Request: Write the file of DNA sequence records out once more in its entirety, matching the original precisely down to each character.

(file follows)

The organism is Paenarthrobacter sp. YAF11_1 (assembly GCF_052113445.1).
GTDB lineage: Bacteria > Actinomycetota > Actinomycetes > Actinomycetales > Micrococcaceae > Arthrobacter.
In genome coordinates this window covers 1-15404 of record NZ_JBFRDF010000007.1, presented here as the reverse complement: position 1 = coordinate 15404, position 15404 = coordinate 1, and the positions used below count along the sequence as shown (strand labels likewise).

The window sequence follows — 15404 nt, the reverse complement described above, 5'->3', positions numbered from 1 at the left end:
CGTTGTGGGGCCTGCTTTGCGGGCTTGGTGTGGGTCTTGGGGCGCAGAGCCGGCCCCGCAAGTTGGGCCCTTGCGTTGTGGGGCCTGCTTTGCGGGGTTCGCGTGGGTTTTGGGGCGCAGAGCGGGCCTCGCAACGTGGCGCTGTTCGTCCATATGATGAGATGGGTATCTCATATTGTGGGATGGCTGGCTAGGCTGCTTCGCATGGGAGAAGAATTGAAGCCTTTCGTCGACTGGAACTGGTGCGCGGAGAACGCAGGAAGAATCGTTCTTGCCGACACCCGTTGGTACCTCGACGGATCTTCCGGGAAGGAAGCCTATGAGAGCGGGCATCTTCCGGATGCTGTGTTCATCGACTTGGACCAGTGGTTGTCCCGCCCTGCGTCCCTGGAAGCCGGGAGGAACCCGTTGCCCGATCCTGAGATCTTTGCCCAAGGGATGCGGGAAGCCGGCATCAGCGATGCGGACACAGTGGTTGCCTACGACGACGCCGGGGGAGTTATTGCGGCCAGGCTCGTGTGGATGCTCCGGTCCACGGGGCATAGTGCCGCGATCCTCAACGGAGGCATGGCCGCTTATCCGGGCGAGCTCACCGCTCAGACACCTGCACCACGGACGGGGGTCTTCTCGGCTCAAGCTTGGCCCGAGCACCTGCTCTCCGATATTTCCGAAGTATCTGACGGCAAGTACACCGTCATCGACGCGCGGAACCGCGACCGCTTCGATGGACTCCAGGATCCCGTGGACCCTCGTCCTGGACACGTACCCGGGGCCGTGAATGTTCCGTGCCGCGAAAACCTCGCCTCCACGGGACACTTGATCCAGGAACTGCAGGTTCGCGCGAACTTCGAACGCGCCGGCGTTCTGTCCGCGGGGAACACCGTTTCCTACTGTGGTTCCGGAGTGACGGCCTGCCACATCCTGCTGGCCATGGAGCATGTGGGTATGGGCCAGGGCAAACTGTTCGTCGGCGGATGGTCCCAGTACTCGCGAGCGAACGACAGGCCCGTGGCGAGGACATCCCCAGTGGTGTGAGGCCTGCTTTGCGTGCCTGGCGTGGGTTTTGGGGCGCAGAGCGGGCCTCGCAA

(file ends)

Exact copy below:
The organism is Paenarthrobacter sp. YAF11_1 (assembly GCF_052113445.1).
GTDB lineage: Bacteria > Actinomycetota > Actinomycetes > Actinomycetales > Micrococcaceae > Arthrobacter.
In genome coordinates this window covers 1-15404 of record NZ_JBFRDF010000007.1, presented here as the reverse complement: position 1 = coordinate 15404, position 15404 = coordinate 1, and the positions used below count along the sequence as shown (strand labels likewise).

The window sequence follows — 15404 nt, the reverse complement described above, 5'->3', positions numbered from 1 at the left end:
CGTTGTGGGGCCTGCTTTGCGGGCTTGGTGTGGGTCTTGGGGCGCAGAGCCGGCCCCGCAAGTTGGGCCCTTGCGTTGTGGGGCCTGCTTTGCGGGGTTCGCGTGGGTTTTGGGGCGCAGAGCGGGCCTCGCAACGTGGCGCTGTTCGTCCATATGATGAGATGGGTATCTCATATTGTGGGATGGCTGGCTAGGCTGCTTCGCATGGGAGAAGAATTGAAGCCTTTCGTCGACTGGAACTGGTGCGCGGAGAACGCAGGAAGAATCGTTCTTGCCGACACCCGTTGGTACCTCGACGGATCTTCCGGGAAGGAAGCCTATGAGAGCGGGCATCTTCCGGATGCTGTGTTCATCGACTTGGACCAGTGGTTGTCCCGCCCTGCGTCCCTGGAAGCCGGGAGGAACCCGTTGCCCGATCCTGAGATCTTTGCCCAAGGGATGCGGGAAGCCGGCATCAGCGATGCGGACACAGTGGTTGCCTACGACGACGCCGGGGGAGTTATTGCGGCCAGGCTCGTGTGGATGCTCCGGTCCACGGGGCATAGTGCCGCGATCCTCAACGGAGGCATGGCCGCTTATCCGGGCGAGCTCACCGCTCAGACACCTGCACCACGGACGGGGGTCTTCTCGGCTCAAGCTTGGCCCGAGCACCTGCTCTCCGATATTTCCGAAGTATCTGACGGCAAGTACACCGTCATCGACGCGCGGAACCGCGACCGCTTCGATGGACTCCAGGATCCCGTGGACCCTCGTCCTGGACACGTACCCGGGGCCGTGAATGTTCCGTGCCGCGAAAACCTCGCCTCCACGGGACACTTGATCCAGGAACTGCAGGTTCGCGCGAACTTCGAACGCGCCGGCGTTCTGTCCGCGGGGAACACCGTTTCCTACTGTGGTTCCGGAGTGACGGCCTGCCACATCCTGCTGGCCATGGAGCATGTGGGTATGGGCCAGGGCAAACTGTTCGTCGGCGGATGGTCCCAGTACTCGCGAGCGAACGACAGGCCCGTGGCGAGGACATCCCCAGTGGTGTGAGGCCTGCTTTGCGTGCCTGGCGTGGGTTTTGGGGCGCAGAGCGGGCCTCGCAA